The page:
by Noellen Newton
This lovely light cake is very similar to a sponge cake and lends itself to being served with delicious strawberries and cream. Mmmm!
Using rice flour widens the appeal of this cake to those who cannot eat wheat flour.
I read the recipe and noticed that the total beating time of 25 minutes was quite substantial! It really is necessary to beat the ingredients in order to give volume to the mixture.
I’m taking the modern day approach to mixing this cake. My electric Mixmaster looks like it needs a workout and I’m happy to oblige!
1913 ingredients and mode
Ingredients: 4 eggs, ½ lb. soft white sugar, ½ lb. rice flour, 1 teaspoonful baking powder, essence of lemon or almonds.
Mode: Beat eggs for 10 minutes. Add sugar, beat 10 minutes, then flavouring and rice flour, first adding baking powder with latter. Beat 5 minutes. Bake in a well buttered mould in a moderate oven.
Source: Home Cookery for Australia: All Tested Recipes, 1913, Arbuckle, Waddell & Fawckner, Melbourne, p133.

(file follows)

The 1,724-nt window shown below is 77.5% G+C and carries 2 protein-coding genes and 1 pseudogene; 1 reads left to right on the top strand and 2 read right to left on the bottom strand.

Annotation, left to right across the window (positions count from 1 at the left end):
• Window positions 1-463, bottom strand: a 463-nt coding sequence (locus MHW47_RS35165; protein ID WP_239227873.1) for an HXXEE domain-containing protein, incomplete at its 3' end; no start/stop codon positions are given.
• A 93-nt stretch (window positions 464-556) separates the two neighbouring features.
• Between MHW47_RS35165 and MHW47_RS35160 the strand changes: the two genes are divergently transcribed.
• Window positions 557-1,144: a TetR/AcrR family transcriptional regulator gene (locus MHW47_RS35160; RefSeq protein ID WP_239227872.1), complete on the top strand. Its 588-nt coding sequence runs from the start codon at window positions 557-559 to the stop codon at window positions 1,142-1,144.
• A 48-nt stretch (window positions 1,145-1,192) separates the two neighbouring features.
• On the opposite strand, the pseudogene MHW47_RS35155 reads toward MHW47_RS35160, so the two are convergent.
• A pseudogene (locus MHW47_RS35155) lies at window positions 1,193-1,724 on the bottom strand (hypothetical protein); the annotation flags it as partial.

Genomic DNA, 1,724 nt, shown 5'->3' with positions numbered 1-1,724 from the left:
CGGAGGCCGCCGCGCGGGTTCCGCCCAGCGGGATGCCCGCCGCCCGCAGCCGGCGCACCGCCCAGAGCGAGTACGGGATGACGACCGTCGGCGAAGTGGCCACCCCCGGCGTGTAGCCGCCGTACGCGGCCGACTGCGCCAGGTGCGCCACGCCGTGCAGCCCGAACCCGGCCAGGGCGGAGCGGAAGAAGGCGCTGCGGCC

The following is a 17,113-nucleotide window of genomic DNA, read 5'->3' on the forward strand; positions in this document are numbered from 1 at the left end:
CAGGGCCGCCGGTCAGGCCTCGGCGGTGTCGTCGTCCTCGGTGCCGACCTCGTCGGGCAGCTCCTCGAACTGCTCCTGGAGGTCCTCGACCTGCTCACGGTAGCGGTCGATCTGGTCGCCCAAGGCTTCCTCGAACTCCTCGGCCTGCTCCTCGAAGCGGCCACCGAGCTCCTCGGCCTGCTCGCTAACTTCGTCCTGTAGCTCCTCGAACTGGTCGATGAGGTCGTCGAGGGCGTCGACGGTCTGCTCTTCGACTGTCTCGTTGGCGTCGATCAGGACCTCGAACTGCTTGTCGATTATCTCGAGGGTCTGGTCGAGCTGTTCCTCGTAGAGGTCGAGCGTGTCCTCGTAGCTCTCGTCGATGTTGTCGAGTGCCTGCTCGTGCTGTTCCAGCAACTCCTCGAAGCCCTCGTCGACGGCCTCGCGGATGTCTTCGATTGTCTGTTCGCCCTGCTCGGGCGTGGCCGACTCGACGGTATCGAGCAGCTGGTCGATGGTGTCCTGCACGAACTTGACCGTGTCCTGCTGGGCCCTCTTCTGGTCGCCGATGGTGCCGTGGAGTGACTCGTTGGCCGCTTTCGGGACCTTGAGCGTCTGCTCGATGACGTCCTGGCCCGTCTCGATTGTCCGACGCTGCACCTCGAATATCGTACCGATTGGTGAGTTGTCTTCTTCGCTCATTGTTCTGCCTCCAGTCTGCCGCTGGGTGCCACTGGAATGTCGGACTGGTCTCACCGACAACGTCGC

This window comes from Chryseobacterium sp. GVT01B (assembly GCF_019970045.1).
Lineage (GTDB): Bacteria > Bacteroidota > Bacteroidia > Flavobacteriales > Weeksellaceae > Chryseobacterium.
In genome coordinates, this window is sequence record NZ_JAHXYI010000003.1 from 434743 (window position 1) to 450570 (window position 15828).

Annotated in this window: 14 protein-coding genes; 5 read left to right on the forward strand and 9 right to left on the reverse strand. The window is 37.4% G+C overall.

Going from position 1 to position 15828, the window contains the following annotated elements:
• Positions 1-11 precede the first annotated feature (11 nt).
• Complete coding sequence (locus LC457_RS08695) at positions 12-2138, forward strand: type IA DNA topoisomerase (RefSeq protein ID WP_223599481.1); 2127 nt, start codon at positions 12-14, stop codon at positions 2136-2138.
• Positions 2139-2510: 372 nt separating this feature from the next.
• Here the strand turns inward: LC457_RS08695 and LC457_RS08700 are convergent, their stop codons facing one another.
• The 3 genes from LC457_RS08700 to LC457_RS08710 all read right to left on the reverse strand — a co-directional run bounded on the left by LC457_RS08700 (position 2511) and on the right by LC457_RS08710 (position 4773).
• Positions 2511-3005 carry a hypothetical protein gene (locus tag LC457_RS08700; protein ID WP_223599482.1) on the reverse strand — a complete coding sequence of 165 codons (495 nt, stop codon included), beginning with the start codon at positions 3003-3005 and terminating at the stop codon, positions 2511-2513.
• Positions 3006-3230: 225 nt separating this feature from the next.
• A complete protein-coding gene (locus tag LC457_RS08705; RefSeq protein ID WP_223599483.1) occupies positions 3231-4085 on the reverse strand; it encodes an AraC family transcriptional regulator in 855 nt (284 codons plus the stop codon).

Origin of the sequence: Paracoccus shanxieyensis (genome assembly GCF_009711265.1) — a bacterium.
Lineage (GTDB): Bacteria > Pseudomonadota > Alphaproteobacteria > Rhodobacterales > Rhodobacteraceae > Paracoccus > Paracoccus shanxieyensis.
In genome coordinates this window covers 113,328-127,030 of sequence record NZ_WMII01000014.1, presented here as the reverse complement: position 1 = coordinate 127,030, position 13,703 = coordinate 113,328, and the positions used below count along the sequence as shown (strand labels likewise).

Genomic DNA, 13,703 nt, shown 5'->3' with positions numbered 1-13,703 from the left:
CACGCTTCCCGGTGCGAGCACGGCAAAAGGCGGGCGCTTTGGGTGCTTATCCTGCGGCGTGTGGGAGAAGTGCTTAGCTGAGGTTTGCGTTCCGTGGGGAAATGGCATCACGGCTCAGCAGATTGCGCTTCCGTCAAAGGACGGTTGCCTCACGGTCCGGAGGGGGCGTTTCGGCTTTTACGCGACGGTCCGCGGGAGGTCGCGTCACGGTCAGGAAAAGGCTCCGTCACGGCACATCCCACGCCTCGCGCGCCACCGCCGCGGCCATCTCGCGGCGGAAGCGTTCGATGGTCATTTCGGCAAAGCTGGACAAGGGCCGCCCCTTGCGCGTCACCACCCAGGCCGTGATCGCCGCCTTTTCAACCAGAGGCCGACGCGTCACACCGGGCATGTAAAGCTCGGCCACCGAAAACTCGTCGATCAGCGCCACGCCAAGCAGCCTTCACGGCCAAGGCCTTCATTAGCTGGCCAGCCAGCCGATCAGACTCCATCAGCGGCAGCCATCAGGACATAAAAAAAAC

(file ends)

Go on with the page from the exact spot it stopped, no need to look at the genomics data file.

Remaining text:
Modern ingredients and (less physical exertion) mode
I used 4 x 50g eggs; 1 cup sugar; 2 cups rice flour; 1 teaspoonful of baking powder; and a few drops of lemon essence.
Using the Mixmaster cuts the beating of the eggs down to five, not 10, minutes. The eggs are light and fluffy and once the sugar is added the mixture thickens up nicely. It is important that the sugar has mostly dissolved otherwise the cake may be ‘grainy’. Following the recipe is easy and the mixture should appear quite thick but runny. Total beating time with the Mixmaster was about 15 minutes all up.
This mixture filled three small well-buttered bar tins. Cooking time was 30 minutes at 170 degrees Celsius in a fan forced oven.
Another winning recipe that is very easy to make. Your friends and family should be impressed with this … time for a cuppa!
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Glorious Days: Australia 1913 will be on show at the National Museum of Australia from 7 March to 13 October 2013. Costs apply.